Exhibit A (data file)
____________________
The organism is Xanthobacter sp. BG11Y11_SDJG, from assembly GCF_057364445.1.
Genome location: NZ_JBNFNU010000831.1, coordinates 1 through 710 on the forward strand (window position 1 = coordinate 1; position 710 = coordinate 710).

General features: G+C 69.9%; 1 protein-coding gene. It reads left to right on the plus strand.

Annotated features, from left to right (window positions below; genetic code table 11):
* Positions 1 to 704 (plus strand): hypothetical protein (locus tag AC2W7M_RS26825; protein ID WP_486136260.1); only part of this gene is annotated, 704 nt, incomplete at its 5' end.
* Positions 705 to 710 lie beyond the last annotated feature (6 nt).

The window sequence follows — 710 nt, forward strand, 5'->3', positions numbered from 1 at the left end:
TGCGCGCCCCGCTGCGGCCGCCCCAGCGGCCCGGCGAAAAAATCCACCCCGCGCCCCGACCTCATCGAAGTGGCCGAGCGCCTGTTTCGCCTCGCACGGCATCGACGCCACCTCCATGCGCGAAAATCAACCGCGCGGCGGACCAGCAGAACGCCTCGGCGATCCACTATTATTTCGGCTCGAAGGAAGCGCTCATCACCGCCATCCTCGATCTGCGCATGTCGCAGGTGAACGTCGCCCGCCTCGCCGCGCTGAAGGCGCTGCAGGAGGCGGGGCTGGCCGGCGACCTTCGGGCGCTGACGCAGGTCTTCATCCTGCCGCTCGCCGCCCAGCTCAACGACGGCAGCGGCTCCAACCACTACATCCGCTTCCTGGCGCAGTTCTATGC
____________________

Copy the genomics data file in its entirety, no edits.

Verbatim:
The organism is Xanthobacter sp. BG11Y11_SDJG, from assembly GCF_057364445.1.
Genome location: NZ_JBNFNU010000831.1, coordinates 1 through 710 on the forward strand (window position 1 = coordinate 1; position 710 = coordinate 710).

General features: G+C 69.9%; 1 protein-coding gene. It reads left to right on the plus strand.

Annotated features, from left to right (window positions below; genetic code table 11):
* Positions 1 to 704 (plus strand): hypothetical protein (locus tag AC2W7M_RS26825; protein ID WP_486136260.1); only part of this gene is annotated, 704 nt, incomplete at its 5' end.
* Positions 705 to 710 lie beyond the last annotated feature (6 nt).

The window sequence follows — 710 nt, forward strand, 5'->3', positions numbered from 1 at the left end:
TGCGCGCCCCGCTGCGGCCGCCCCAGCGGCCCGGCGAAAAAATCCACCCCGCGCCCCGACCTCATCGAAGTGGCCGAGCGCCTGTTTCGCCTCGCACGGCATCGACGCCACCTCCATGCGCGAAAATCAACCGCGCGGCGGACCAGCAGAACGCCTCGGCGATCCACTATTATTTCGGCTCGAAGGAAGCGCTCATCACCGCCATCCTCGATCTGCGCATGTCGCAGGTGAACGTCGCCCGCCTCGCCGCGCTGAAGGCGCTGCAGGAGGCGGGGCTGGCCGGCGACCTTCGGGCGCTGACGCAGGTCTTCATCCTGCCGCTCGCCGCCCAGCTCAACGACGGCAGCGGCTCCAACCACTACATCCGCTTCCTGGCGCAGTTCTATGC